Then in 2012, while social media had definitely become much more ingrained in our lives, we had an incumbent president and a Republican party that really didn’t seem to think it could beat him. Let’s face it, the 2012 GOP primary was a sad showing where nearly every candidate was a “favorite” at one point until Republicans realized they were all batcrap crazy and settled on the “most electable” one, Mitt Romney.
But in 2016, social media dominates when it comes to how many people get their news and information. This has given the “independent media” (blogs, Twitter and Facebook pages, in particular) huge influence in politics. This is also the first presidential election where social media has had a significant influence during a time where both sides feel that they have a chance to “get the win” because there’s no incumbent running for re-election.
Look, I’m not here to be one of those writers who whines incessantly about clickbait or to act as if everything I’ve written has been based on some sort of moral compass where I never decided to write an article because I knew it would get clicks. Everyone in this “business” does that and anyone telling you they haven’t is full of crap. Of course, there are some blogs and Facebook pages that are far worse about doing it than others.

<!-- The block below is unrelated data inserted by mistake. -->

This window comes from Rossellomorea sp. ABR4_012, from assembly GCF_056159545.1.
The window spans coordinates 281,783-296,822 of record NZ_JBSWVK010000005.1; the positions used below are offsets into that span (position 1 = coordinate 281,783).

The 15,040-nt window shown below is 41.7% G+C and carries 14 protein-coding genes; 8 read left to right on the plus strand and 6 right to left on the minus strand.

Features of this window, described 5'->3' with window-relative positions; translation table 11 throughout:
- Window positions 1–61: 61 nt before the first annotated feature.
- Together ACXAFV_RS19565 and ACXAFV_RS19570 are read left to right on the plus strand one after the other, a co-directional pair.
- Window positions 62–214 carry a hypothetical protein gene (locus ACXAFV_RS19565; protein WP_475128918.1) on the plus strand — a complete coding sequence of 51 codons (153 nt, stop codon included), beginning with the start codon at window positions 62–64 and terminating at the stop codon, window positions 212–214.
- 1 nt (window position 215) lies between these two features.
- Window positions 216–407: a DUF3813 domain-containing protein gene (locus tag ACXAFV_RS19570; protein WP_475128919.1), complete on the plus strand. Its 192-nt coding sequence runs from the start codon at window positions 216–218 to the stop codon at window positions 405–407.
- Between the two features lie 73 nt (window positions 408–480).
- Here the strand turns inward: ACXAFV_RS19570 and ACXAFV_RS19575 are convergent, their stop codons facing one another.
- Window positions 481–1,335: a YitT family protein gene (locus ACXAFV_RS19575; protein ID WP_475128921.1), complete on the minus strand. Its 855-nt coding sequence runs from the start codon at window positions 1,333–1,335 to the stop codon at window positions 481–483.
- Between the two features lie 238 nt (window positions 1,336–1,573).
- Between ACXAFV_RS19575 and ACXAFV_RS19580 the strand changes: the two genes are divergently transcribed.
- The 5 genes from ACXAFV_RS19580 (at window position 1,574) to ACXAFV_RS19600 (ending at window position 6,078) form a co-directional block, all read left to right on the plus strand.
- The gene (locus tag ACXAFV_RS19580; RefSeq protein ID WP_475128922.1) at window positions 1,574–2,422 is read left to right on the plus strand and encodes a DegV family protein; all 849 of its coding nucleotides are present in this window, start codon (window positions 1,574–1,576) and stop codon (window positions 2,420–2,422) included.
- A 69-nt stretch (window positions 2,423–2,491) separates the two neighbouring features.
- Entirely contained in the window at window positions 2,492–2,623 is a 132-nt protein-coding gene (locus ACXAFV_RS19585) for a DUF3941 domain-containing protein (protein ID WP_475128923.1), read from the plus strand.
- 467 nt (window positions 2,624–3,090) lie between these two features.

The problem I see is that behind a lot of these blogs and Facebook pages are people who aren’t at all qualified to actually deliver the information they’re producing – especially as it relates to often very complex political issues.
Oh, and don’t even get me started on people breaking down polling information who have no idea how to accurately or ethically report on sometimes very complex polling data.
See, that’s one of the issues with the “independent media”: There’s really no accountability.